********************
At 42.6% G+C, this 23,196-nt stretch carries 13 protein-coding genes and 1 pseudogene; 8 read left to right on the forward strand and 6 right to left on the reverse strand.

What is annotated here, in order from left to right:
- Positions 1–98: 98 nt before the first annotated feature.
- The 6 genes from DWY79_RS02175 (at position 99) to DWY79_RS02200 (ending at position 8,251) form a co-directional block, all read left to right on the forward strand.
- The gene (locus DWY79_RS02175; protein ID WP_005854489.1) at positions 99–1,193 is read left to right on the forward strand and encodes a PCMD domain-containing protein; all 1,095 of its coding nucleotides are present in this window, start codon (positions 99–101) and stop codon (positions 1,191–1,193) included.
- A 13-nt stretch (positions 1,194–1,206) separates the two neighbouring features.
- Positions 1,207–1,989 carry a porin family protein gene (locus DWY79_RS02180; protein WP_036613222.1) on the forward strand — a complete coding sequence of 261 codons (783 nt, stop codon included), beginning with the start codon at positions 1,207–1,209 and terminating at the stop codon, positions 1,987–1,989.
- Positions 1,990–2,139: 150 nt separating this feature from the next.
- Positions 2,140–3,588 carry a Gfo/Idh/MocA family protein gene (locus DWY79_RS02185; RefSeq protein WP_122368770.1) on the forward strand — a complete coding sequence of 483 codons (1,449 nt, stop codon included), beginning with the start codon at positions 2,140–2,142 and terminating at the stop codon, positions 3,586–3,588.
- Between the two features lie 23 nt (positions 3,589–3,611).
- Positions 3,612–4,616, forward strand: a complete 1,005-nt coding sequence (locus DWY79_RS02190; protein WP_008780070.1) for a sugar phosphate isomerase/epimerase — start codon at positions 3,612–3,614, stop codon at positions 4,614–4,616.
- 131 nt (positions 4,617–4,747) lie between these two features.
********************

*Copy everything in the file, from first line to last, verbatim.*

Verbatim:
At 42.6% G+C, this 23,196-nt stretch carries 13 protein-coding genes and 1 pseudogene; 8 read left to right on the forward strand and 6 right to left on the reverse strand.

What is annotated here, in order from left to right:
- Positions 1–98: 98 nt before the first annotated feature.
- The 6 genes from DWY79_RS02175 (at position 99) to DWY79_RS02200 (ending at position 8,251) form a co-directional block, all read left to right on the forward strand.
- The gene (locus DWY79_RS02175; protein ID WP_005854489.1) at positions 99–1,193 is read left to right on the forward strand and encodes a PCMD domain-containing protein; all 1,095 of its coding nucleotides are present in this window, start codon (positions 99–101) and stop codon (positions 1,191–1,193) included.
- A 13-nt stretch (positions 1,194–1,206) separates the two neighbouring features.
- Positions 1,207–1,989 carry a porin family protein gene (locus DWY79_RS02180; protein WP_036613222.1) on the forward strand — a complete coding sequence of 261 codons (783 nt, stop codon included), beginning with the start codon at positions 1,207–1,209 and terminating at the stop codon, positions 1,987–1,989.
- Positions 1,990–2,139: 150 nt separating this feature from the next.
- Positions 2,140–3,588 carry a Gfo/Idh/MocA family protein gene (locus DWY79_RS02185; RefSeq protein WP_122368770.1) on the forward strand — a complete coding sequence of 483 codons (1,449 nt, stop codon included), beginning with the start codon at positions 2,140–2,142 and terminating at the stop codon, positions 3,586–3,588.
- Between the two features lie 23 nt (positions 3,589–3,611).
- Positions 3,612–4,616, forward strand: a complete 1,005-nt coding sequence (locus DWY79_RS02190; protein WP_008780070.1) for a sugar phosphate isomerase/epimerase — start codon at positions 3,612–3,614, stop codon at positions 4,614–4,616.
- 131 nt (positions 4,617–4,747) lie between these two features.